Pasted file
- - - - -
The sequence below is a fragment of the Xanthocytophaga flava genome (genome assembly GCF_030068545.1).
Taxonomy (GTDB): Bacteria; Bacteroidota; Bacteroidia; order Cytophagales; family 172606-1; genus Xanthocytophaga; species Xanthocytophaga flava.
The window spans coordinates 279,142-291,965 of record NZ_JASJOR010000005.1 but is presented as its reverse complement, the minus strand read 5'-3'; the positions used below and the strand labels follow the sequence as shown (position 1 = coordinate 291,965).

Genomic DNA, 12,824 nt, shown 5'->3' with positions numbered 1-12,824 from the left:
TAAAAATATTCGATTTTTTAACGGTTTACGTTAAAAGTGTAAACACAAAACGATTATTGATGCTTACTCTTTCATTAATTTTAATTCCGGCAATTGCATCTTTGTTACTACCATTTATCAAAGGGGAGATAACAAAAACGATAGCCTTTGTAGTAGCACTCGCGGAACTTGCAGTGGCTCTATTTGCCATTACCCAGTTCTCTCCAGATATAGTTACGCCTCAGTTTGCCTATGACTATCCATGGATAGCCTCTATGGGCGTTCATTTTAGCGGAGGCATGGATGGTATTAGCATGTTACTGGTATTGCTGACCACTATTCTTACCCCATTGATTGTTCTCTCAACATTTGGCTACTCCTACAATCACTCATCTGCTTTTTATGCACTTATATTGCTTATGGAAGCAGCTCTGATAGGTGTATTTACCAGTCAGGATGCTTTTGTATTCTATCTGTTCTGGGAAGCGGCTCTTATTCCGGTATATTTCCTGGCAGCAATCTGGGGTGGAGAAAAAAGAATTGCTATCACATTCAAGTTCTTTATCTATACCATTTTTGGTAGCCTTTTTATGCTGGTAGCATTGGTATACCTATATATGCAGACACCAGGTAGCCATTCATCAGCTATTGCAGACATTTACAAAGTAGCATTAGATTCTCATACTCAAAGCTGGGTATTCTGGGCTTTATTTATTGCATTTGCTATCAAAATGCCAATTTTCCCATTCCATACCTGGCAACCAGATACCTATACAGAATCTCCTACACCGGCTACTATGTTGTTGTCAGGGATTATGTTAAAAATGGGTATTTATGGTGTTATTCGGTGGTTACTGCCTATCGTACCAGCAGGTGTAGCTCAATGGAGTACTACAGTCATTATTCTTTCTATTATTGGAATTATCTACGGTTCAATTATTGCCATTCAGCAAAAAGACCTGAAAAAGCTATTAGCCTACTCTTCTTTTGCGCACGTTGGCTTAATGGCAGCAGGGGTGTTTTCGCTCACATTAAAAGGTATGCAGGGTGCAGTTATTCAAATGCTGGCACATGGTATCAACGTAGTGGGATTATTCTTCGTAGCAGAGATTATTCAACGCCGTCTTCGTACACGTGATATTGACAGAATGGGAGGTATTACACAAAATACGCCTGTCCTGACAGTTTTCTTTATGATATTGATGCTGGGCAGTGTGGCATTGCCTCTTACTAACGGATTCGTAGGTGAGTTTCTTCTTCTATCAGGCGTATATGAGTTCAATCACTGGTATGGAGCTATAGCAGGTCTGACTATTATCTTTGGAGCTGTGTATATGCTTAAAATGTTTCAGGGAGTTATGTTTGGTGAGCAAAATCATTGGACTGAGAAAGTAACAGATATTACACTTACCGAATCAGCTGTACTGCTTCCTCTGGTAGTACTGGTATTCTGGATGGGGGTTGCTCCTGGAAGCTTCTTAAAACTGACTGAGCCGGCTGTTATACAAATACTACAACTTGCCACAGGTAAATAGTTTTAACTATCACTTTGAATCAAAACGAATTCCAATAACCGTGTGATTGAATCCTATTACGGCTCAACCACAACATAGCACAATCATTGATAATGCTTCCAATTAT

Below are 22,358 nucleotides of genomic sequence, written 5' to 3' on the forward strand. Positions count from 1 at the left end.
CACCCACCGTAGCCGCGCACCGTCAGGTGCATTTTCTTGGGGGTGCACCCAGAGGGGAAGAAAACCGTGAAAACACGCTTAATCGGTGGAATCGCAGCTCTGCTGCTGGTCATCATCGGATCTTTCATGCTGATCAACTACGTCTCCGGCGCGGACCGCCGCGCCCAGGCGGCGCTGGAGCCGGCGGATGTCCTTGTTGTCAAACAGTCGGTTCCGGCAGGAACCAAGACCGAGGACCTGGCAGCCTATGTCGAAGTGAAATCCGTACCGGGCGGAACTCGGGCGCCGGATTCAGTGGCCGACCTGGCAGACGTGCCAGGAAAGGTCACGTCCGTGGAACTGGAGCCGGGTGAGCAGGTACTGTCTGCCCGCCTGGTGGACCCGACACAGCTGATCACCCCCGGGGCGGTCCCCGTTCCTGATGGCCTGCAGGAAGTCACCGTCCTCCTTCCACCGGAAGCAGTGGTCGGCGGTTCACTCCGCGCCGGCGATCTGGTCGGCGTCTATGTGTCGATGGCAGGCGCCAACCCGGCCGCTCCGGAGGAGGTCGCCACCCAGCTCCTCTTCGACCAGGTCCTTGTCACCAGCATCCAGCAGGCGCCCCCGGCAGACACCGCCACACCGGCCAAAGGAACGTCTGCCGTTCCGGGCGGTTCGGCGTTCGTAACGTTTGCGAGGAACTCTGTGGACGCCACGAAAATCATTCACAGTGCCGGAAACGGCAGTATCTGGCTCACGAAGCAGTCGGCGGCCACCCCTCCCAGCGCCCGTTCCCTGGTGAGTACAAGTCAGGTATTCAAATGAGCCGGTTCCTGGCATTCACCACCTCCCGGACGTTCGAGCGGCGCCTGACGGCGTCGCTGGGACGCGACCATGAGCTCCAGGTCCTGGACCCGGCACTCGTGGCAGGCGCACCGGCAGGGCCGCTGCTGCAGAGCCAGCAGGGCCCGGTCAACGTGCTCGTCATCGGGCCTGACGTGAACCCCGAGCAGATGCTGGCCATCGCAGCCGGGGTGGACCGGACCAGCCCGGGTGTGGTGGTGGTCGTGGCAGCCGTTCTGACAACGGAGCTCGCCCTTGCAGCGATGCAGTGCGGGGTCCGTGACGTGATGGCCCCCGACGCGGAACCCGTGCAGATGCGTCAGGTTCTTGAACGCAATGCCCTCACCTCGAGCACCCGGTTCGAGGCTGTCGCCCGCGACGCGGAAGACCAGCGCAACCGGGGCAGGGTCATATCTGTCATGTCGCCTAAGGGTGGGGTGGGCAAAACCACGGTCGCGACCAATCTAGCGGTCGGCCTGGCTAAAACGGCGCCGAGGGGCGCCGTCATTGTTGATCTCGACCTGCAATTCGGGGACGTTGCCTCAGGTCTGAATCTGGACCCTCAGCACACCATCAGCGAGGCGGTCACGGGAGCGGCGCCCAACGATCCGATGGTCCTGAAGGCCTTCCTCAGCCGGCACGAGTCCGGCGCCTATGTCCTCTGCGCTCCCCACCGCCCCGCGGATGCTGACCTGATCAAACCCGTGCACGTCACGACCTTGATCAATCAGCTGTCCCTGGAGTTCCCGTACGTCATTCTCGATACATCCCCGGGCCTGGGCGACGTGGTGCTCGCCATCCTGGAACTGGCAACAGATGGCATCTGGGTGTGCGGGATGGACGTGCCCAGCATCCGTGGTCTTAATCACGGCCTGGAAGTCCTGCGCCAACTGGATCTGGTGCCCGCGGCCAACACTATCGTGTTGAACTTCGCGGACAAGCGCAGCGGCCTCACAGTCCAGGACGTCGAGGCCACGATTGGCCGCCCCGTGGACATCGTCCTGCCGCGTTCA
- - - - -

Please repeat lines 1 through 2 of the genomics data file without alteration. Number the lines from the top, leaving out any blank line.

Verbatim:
The sequence below is a fragment of the Xanthocytophaga flava genome (genome assembly GCF_030068545.1).
Taxonomy (GTDB): Bacteria; Bacteroidota; Bacteroidia; order Cytophagales; family 172606-1; genus Xanthocytophaga; species Xanthocytophaga flava.